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Opinion
Marilyn Vann: Loss of Cherokee Nation citizenship


"My name is Marilyn Vann I am a citizen of the Cherokee Nation of Oklahoma. I am descended from Cherokee Freedmen and Cherokee by Blood ancestors. My citizenship status was stripped March 3, 2007. By the vote of my people under the urging of my government, my Nation has violated the Treaty of 1866 and placed the government-to-government relationship with my tribe as odds with the United States. In doing so, my nation has stated it had the right to violate treaties, placing the powers of all Tribes in peril of judicial precedent that could reduce tribal sovereignty. My Chief, Chad Smith has defended the actions of stripping my citizenship and that of other Freedmen based upon a number of untruths for the purpose of gaining support in Indian Country. I have read numerous editorials in support of my people and for that I am very grateful. However, I have read other opinions supporting the Cherokees position by reasoned people. Some of these opinions were based on not having all of the facts.

The Cherokees are seeking support in Indian Country on this issue, using two arguments, Tribes should support the decision to terminate the Freedmen based on sovereignty and the Trail of Tears provides some sort of license to eliminate US inspection.

Tribes should understand the Cherokee Nation is asking for support of it’s position that it can violate the Treaty of 1866 with the defense of sovereign immunity. It should be understood how dangerous this argument is for Tribes. While treaties do not give sovereignty to Tribes, sovereignty is inherent; they serve as supreme recognition of a nation’s power in the eyes of another.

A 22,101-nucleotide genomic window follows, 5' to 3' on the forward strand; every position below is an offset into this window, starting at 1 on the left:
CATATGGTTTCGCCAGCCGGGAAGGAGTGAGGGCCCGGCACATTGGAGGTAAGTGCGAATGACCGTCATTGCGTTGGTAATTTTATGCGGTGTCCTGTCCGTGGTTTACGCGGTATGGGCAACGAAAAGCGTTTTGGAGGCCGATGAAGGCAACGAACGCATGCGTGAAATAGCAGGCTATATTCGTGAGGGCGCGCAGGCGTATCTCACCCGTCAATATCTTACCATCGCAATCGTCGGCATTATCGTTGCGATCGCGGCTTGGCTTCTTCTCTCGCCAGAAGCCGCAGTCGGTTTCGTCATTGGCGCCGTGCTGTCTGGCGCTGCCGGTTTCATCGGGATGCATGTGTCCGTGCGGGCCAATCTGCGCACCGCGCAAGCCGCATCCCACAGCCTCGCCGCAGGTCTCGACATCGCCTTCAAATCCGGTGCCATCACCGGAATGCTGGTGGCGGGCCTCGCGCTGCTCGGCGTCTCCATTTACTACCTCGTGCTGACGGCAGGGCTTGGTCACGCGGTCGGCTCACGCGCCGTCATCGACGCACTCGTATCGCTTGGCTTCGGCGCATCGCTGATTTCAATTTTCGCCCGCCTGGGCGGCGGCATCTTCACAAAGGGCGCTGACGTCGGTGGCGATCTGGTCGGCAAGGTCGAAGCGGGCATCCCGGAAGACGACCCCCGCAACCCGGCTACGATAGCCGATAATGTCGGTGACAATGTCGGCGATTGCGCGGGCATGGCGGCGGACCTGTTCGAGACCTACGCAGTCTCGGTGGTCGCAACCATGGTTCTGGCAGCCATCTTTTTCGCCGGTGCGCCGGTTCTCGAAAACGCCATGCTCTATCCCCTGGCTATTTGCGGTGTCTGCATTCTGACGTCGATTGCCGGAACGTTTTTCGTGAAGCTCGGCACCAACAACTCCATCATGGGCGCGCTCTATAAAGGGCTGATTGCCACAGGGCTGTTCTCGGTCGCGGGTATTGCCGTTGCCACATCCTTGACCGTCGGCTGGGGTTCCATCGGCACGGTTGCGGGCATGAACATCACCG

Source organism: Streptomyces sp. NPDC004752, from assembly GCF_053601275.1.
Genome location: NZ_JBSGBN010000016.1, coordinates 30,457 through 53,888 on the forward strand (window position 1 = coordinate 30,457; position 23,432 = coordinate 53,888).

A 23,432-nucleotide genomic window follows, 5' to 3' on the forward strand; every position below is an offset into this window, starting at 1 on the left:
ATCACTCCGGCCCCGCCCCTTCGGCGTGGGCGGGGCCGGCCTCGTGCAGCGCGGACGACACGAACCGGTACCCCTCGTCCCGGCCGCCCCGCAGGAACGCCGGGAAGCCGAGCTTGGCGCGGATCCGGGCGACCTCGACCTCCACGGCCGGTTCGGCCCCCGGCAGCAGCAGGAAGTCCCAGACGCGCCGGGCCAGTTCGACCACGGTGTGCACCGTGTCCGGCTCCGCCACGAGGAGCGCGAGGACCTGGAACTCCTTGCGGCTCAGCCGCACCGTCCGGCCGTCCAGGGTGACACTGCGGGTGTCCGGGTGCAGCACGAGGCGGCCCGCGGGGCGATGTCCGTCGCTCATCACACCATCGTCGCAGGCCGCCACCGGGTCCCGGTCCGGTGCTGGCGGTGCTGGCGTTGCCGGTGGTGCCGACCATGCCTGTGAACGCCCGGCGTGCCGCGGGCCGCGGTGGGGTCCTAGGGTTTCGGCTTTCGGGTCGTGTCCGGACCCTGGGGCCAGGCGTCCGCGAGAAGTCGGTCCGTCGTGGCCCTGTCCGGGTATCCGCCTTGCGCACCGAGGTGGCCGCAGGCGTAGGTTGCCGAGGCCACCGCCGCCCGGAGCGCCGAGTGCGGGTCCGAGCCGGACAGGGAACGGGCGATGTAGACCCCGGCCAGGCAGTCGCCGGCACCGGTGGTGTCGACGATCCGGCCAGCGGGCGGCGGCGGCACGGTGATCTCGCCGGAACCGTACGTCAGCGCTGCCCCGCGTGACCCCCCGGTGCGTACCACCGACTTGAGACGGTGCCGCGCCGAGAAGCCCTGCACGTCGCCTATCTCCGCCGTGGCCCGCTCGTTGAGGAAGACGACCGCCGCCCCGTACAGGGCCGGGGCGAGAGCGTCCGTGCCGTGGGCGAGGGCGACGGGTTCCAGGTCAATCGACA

Tribes have utilized US Courts to enforce treaty rights to restore rights to land, water and rights against the United State. Imagine how the precedent will be used by crafty U.S. Attorneys if the Cherokees are successful in relieving their treaty rights under with the defense of sovereign immunity. Do you want the U.S. to claim sovereign immunity against your Tribe when defending your treaty rights? It is simply not in the best interest of a Tribe to argue against treaties."

Get the Story:
Marilyn Vann: Cherokee Freedmen loses membership March 3 (The Native American Times 3/20)

Sovereign Immunity Court Decision:
Vann v. Kempthorne (December 19, 2006)

Jim Cason Letter:
Cherokee Nation Constitution (August 30, 2006)

Cherokee Nation Judicial Appeals Tribunal Decision in Freedmen Case:
Allen v. Cherokee Nation (March 7, 2006)

Relevant Links:
Cherokee Nation - http://www.cherokee.org
Freedmen Of The Five Civilized Tribes - http://www.freedmen5tribes.com
Freedmen Conference - http://www.freedmenconference.com

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